• Natalie Katherine April 7, 2019 at 7:45 am - Reply

      Barth Hotel employee here. The window question has been burning in our minds since we found out about this a couple weeks ago…
      AFAIK it’s against habitability code to let apartments/rooms with no windows so I’d think they will be required to have a gap so as to not put our pre-existing structure into noncompliance. All I can say is that it’s going to be a nail-biting process when they dig up our 130-year-old foundation to butt this new building right up against us! Hope they’re ready to be neighbors with our wacky residents 😉 (for those unfamiliar, the Barth Hotel in its current incarnation is a stalwart downtown icon that predates “LoDo” and has been providing a much needed low-income assisted living option for four decades. Our residents are some real characters that stick out in this painfully-trendy neighborhood and I couldn’t be more proud of the work we’re doing here)

  2. Jeffrey April 5, 2019 at 6:50 am - Reply

    Looks good.

  3. […] A new project has been proposed to fill up yet another empty and sad surface parking lot on Blake Street. It’s the small victories, people! (Denver Infill) […]

  4. Bobby Mucho April 5, 2019 at 9:31 am - Reply

    I was walking by this block just the other day thinking about how I wished something would be proposed—voila! Glad to see another flat lot on the way out in this area.

    As always, Denver gets materiality. I love the brick and window well proportions.

    • Freddie April 5, 2019 at 9:34 pm - Reply

      Will you please do me a favor and take a walk around Arapahoe Square and make some more wishes? I just want to make sure your newfound superpower doesn’t go to waste. (I’ve tried and I’ve tried, but I’ve got no superpowers.) Thanks!

  5. Corey Scheffler April 5, 2019 at 10:30 am - Reply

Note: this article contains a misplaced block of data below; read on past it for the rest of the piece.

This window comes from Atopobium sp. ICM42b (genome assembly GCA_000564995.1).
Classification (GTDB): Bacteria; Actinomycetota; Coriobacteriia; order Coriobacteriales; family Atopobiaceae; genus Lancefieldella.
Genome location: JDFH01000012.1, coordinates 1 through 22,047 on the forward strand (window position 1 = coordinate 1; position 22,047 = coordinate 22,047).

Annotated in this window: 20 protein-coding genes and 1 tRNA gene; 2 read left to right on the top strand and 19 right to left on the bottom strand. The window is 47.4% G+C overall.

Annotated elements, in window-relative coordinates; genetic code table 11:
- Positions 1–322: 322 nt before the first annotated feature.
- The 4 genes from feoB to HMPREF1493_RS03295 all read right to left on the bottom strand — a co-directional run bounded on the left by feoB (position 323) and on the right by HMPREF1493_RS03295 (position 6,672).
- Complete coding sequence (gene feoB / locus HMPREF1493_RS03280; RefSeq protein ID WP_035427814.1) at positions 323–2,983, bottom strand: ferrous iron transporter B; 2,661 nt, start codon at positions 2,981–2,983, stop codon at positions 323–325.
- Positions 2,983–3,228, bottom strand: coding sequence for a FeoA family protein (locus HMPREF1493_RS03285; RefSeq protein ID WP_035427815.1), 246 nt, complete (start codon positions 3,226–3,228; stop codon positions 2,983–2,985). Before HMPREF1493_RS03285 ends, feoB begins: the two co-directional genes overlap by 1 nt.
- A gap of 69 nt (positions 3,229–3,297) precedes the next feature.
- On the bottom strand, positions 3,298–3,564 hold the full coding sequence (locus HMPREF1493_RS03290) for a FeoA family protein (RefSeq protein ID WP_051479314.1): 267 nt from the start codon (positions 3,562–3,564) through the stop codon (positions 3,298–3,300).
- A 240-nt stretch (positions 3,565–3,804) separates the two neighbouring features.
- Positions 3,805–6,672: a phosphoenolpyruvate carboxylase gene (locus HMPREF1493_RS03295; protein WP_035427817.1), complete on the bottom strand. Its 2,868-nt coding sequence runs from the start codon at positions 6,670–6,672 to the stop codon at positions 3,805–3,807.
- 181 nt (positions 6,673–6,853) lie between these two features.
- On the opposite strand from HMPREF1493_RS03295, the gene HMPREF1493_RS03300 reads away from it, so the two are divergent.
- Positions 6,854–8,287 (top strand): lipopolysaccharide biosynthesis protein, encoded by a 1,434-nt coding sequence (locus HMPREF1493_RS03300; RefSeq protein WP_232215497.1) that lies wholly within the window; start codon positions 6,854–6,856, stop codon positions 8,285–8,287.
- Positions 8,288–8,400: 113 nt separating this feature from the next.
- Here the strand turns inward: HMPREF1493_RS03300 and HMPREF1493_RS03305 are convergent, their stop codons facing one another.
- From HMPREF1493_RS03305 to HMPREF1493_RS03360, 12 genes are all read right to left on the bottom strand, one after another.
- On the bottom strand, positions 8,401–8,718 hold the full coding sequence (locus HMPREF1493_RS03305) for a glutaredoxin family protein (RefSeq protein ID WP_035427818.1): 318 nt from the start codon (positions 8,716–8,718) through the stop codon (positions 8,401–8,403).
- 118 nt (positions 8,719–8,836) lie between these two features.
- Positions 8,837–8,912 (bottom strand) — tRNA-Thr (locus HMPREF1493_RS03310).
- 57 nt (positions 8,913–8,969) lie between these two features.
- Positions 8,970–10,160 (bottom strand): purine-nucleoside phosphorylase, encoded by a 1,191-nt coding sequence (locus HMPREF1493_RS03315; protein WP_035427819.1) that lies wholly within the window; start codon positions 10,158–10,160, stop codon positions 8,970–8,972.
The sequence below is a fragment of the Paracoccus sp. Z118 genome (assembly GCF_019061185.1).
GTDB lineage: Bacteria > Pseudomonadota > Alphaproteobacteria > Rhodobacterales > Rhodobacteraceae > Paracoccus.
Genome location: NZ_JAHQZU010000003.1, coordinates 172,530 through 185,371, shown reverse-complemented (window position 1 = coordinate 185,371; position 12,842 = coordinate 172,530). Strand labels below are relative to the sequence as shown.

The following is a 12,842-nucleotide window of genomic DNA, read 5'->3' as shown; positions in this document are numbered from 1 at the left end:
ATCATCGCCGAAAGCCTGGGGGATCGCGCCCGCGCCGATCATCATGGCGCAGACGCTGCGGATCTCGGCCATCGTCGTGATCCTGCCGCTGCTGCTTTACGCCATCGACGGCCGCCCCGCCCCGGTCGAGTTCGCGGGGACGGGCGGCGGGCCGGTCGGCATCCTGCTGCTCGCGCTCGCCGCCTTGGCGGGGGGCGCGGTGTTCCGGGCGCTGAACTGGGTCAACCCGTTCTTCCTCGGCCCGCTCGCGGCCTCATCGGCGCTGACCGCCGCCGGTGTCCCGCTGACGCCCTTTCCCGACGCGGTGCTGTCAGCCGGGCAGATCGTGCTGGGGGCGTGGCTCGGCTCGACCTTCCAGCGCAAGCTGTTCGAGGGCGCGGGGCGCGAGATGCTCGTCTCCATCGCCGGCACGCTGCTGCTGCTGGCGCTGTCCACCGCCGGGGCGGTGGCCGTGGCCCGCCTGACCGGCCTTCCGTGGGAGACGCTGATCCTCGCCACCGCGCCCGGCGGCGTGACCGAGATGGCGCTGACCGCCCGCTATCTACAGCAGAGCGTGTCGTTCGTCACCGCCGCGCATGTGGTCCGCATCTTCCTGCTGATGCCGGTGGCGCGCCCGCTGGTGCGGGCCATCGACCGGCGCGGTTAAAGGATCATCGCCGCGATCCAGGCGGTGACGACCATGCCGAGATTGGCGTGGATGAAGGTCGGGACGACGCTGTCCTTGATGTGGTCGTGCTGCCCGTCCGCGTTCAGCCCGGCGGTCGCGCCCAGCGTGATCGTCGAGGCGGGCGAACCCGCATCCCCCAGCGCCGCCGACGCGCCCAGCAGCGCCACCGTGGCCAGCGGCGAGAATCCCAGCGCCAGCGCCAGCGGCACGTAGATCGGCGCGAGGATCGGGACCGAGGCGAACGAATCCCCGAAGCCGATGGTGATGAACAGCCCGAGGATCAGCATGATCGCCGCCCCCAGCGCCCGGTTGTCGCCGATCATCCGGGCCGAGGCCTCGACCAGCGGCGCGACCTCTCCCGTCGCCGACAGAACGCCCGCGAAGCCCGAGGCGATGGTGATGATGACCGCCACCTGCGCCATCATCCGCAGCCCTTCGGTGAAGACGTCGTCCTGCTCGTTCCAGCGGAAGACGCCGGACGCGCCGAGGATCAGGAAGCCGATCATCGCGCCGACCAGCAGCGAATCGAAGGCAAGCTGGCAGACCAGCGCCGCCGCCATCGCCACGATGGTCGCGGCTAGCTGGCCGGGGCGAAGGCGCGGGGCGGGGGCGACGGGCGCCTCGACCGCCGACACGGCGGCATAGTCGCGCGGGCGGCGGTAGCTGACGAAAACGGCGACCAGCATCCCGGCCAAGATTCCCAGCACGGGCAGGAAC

Great news! This parking lot was always one of my most detested in Denver. This building has print will complete a nice street wall on that block. I’m anxious to hear of a new proposal for the parking lot at 17th and Blake.

  6. Ryan April 5, 2019 at 11:57 am - Reply

    Better than a parking lot. Although there is a clear design pattern being followed in this area of Denver (modern brick facade with rectangular punched windows). The lack of variation is pretty disappointing.

    • Citizen Kane April 5, 2019 at 1:14 pm - Reply

      LDDRB drives the aesthetics in this area.
      Their approach is certainly unimaginative and leads to conservative buildings. But, I can’t say there are any ‘bad” buildings in their jurisdiction (like Via for instance).

  7. Luke April 5, 2019 at 2:10 pm - Reply

    Sweet! I like the slightly modern take on a classic look with this. And it’s always great to get rid of more surface lots. Hopefully soon we will have some massive skyscrapers as land becomes more valuable downtown with less surface lots to use for infill.

    • Jeffrey April 5, 2019 at 5:14 pm - Reply

      I’d say that any “massive skyscraper” should be required to come with a brand-new light-rail station.

      • Jason April 11, 2019 at 12:20 pm - Reply

        looool. Think of all the light rail stations! ONE PER CORNER IN ARAPAHOE SQUARE.

  8. Freddie April 5, 2019 at 9:49 pm - Reply

    I love how, to a passing pedestrian, it would appear to be two separate buildings that (in terms of scale) homogenize with its neighbors (judging by these preliminary renderings at least). Classy.